Horkey HandBook Blog

The 4 day Workweek – Coming to Corporate America Soon?

I recently read an article on LinkedIn about companies that are currently adopting a four-day work week and their reasons for doing so.  Even though it’s the schedule I currently keep, it seems far from the current norm.  If you add in time spent working from home, I have friends that work well beyond their five day a week/40 hour time commitment.  I feel the latter seems to be more representative of the workforce today.

When I started in my career in finance, I was expected to work Monday-Saturday, only having Sundays off and we averaged 50-60 hour work weeks.  Many saw this as “paying our dues,” but to me it was a recipe for wasting time & learning how to look productive, rather than truly be productive.  Plus it was kind of like hazing….

I’ve been working four day work weeks for the last couple of years.  I wanted to be able to spend more time with my new baby and took a pay cut to make it happen.  Research has shown that others would be willing to do the same.  I never want to go back!  I love having Fridays “off” (really do you have any days off after having kids?) and a 3 day weekend every week.  Fridays typically we’ll run errands/get things done, so that we can actually have a weekend when it comes to Saturday & Sunday.  We also go out of town for the weekend quite a bit, which makes being able to leave after work on Thursdays an awesome perk!

“Corporate America no longer aligns with the way U.S. families conduct their daily lives,” according to one source.  This makes a lot of sense, with how busy the typical American is and the fact that both spouses usually work.  Most people I know wish there were just a few more hours in a day to get things done.  Did you know that 44% of women doctors already work 4 or less days per week (source)?  Both my OB & our pediatrician do this currently.  And really, why shouldn’t they?  They both have young families, not to mention are on call and work weekends.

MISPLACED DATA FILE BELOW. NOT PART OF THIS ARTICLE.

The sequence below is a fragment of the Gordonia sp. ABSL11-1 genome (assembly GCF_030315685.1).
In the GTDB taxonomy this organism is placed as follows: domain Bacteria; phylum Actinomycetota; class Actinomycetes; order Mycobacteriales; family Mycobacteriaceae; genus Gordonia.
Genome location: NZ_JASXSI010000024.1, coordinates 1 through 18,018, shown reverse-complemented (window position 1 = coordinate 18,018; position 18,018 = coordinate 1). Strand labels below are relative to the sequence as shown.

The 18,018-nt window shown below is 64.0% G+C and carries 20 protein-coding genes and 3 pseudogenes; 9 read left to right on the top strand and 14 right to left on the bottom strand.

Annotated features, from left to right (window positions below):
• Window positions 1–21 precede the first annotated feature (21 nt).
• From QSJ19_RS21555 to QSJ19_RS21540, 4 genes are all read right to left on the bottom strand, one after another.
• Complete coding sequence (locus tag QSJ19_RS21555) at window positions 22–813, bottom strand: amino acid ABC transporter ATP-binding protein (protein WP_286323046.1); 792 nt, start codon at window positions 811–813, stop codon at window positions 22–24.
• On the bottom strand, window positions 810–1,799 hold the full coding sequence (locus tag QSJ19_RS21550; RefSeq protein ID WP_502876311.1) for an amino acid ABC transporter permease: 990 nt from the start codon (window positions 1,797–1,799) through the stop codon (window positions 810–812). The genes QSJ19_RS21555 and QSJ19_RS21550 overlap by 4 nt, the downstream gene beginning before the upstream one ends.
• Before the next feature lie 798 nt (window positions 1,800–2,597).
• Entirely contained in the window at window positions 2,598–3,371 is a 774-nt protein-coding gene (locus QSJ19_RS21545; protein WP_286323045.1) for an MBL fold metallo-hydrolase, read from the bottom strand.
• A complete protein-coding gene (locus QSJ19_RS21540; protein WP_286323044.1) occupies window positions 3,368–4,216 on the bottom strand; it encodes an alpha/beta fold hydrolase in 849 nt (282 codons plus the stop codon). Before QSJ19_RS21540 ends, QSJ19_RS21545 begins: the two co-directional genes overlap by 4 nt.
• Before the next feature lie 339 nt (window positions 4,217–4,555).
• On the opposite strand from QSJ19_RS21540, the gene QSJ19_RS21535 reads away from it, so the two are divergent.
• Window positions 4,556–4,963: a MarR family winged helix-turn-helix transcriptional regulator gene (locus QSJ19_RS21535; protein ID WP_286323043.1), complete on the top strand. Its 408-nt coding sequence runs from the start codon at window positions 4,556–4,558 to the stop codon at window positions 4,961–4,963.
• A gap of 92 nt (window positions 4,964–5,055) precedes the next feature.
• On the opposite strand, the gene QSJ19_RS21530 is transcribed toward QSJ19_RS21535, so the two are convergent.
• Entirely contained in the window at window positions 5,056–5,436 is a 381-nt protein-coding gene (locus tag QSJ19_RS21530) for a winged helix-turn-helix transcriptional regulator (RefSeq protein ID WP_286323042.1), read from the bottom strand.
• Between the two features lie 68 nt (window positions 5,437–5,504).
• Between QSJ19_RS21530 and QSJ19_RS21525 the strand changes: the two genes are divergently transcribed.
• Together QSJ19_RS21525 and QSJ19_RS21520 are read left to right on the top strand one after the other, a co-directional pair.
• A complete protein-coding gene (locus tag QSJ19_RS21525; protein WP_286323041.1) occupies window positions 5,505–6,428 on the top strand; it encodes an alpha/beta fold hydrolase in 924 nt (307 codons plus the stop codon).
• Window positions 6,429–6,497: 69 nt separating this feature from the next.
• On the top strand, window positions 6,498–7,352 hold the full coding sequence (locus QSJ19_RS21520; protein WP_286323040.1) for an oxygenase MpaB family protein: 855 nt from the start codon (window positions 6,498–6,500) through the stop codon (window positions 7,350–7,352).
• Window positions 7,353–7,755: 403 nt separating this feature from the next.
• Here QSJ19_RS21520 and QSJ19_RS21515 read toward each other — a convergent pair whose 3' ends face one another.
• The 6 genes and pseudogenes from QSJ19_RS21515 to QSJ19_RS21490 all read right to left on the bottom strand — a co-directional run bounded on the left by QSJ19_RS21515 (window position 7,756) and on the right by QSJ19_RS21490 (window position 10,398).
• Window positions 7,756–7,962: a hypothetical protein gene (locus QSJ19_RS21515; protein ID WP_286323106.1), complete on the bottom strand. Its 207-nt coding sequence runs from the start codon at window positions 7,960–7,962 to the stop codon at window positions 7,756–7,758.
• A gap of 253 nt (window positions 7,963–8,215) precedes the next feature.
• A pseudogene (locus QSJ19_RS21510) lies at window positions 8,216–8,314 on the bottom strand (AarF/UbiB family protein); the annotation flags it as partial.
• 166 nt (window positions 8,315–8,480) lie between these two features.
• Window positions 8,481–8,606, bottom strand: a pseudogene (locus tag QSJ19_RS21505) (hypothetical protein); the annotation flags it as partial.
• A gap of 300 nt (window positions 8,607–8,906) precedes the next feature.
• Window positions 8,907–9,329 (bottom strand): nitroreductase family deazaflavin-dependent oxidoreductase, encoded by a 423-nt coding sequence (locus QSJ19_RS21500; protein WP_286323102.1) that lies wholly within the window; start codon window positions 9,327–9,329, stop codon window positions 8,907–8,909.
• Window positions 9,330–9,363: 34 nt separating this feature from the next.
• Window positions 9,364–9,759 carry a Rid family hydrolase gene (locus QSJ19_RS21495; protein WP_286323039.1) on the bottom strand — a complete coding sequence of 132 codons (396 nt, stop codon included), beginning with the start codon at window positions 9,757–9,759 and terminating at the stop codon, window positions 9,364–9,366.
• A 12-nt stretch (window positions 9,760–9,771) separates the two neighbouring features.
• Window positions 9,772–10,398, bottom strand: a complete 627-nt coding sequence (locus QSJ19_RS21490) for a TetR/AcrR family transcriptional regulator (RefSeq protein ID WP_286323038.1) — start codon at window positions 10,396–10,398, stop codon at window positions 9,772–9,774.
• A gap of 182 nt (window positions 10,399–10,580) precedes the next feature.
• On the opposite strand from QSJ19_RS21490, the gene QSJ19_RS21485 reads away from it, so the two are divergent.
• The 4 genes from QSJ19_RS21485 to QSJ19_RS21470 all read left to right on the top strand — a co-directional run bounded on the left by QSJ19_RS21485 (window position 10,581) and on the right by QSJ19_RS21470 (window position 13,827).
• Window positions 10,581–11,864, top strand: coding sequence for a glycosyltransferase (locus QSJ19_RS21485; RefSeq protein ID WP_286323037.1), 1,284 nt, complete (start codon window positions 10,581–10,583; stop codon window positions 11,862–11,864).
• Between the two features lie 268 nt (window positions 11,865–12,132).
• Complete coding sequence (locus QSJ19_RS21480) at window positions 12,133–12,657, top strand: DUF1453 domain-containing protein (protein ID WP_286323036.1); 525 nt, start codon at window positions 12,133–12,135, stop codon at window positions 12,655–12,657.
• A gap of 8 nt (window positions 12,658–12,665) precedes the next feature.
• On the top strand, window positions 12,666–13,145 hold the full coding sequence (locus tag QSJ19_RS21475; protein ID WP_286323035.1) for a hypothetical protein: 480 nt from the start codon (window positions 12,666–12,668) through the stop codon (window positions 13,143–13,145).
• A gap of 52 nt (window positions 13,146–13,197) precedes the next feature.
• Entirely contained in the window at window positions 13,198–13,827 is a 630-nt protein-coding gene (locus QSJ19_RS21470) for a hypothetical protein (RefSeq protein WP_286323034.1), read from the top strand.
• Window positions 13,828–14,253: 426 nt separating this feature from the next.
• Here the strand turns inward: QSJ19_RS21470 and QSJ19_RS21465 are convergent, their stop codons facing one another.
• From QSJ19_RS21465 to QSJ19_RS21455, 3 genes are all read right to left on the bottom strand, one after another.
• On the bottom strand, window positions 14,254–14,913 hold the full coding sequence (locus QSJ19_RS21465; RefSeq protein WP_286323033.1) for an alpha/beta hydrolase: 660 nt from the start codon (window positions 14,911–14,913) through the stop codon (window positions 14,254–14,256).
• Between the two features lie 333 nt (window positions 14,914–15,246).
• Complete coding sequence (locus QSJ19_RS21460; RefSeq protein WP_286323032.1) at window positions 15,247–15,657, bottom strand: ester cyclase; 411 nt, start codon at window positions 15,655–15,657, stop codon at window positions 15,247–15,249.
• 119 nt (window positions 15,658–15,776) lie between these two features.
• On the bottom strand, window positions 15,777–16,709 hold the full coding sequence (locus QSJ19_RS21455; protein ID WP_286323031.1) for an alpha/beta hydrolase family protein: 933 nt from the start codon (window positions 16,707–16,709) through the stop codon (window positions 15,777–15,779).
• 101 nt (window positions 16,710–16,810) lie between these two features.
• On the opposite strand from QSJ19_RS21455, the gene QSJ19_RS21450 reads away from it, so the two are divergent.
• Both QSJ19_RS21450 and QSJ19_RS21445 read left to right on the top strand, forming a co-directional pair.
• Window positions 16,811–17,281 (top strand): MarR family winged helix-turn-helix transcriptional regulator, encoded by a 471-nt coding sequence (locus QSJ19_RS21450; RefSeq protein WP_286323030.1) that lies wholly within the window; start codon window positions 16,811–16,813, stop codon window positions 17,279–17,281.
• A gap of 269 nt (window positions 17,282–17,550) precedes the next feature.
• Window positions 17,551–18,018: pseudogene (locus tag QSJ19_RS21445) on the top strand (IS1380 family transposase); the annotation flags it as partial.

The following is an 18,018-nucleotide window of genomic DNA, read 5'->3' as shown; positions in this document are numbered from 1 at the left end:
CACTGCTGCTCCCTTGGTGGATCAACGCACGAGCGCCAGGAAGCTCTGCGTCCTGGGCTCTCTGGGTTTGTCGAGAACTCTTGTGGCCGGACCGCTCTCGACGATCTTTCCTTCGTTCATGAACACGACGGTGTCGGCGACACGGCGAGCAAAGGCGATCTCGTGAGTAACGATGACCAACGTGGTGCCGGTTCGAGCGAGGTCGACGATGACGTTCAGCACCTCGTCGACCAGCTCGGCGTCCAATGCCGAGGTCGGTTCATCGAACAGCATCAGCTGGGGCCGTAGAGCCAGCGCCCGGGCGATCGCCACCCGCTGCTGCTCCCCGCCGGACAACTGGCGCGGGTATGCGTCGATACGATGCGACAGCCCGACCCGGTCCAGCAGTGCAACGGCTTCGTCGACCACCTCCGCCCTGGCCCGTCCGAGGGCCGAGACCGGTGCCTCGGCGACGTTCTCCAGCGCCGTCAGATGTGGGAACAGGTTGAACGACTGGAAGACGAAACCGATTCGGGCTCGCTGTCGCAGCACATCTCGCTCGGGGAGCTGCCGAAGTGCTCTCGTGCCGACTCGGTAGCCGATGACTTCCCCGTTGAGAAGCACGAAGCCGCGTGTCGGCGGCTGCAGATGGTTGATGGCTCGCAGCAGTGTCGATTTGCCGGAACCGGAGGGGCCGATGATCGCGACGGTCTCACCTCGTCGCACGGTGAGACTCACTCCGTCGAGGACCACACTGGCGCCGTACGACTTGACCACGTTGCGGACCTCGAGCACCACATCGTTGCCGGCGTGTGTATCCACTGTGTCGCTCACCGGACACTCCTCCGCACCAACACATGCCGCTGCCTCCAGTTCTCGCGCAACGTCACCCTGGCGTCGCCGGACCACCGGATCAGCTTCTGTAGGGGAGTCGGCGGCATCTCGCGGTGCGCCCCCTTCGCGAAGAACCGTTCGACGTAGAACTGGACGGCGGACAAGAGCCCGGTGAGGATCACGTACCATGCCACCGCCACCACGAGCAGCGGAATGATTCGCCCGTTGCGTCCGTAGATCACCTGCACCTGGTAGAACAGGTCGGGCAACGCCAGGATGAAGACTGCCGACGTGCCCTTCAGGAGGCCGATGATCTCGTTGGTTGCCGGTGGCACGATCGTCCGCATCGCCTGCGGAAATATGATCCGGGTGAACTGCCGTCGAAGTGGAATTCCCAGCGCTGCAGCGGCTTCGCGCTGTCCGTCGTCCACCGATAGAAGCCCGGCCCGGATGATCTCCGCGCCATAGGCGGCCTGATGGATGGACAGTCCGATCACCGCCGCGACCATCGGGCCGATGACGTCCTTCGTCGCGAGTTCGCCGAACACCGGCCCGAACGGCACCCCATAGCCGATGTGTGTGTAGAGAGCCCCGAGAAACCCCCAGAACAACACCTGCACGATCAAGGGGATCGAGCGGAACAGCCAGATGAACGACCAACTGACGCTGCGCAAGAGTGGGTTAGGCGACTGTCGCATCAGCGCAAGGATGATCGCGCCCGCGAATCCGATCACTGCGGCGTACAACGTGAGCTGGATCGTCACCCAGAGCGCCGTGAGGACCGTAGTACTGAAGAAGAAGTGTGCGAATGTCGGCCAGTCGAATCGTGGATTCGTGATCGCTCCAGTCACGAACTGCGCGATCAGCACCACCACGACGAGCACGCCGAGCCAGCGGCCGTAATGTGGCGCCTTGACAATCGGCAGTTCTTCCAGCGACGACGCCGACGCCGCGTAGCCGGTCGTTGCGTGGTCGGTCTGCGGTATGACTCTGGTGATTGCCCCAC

One cited proponent of the change is that you get more done if you have a limited amount of time available.  You focus on what’s important knowing you have less time to get things completed.  I would agree.  If you’ve done any reading on the 80/20 principle, then you know that:

  • 80% of a company’s profits come from 20% of its customers
  • 80% of a company’s complaints come from 20% of its customers
  • 80% of a company’s profits come from 20% of the time its staff spend
  • 80% of a company’s sales come from 20% of its products
  • 80% of a company’s sales are made by 20% of its sales staff

Phrased another way, 20% of your time at work, results in 80% of your productivity.

It’s encouraging that more companies are trying to be flexible and provide options besides the normal 9-5, Monday-Friday work week.  I’ve read that it’s even become a recruiting tool; it seems that with unemployment on the decline, it’s switching from an employer’s job market to that of an employee’s again.

If you’ve never thought that working a four day work week was possible, I challenge you to question why?  Could you do your job in less time?  Would your employer be open to 4-10 hour days or 4-9 hour days & every other Friday off?  Would you be willing to take a pay cut to work less and spend more time with your family or doing something you’re passionate about?  Time, not money is your most precious commodity.

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Gina Horkey

Gina Horkey

FOUNDER & CO-OWNER

Gina Horkey is a married, millennial mama from Minnesota. Additionally, she’s the founder of Horkey HandBook and loves helping others find or become a kickass virtual assistant. Gina’s background includes making a living as a professional writer, an online business marketing consultant and a decade of experience in the financial services industry.

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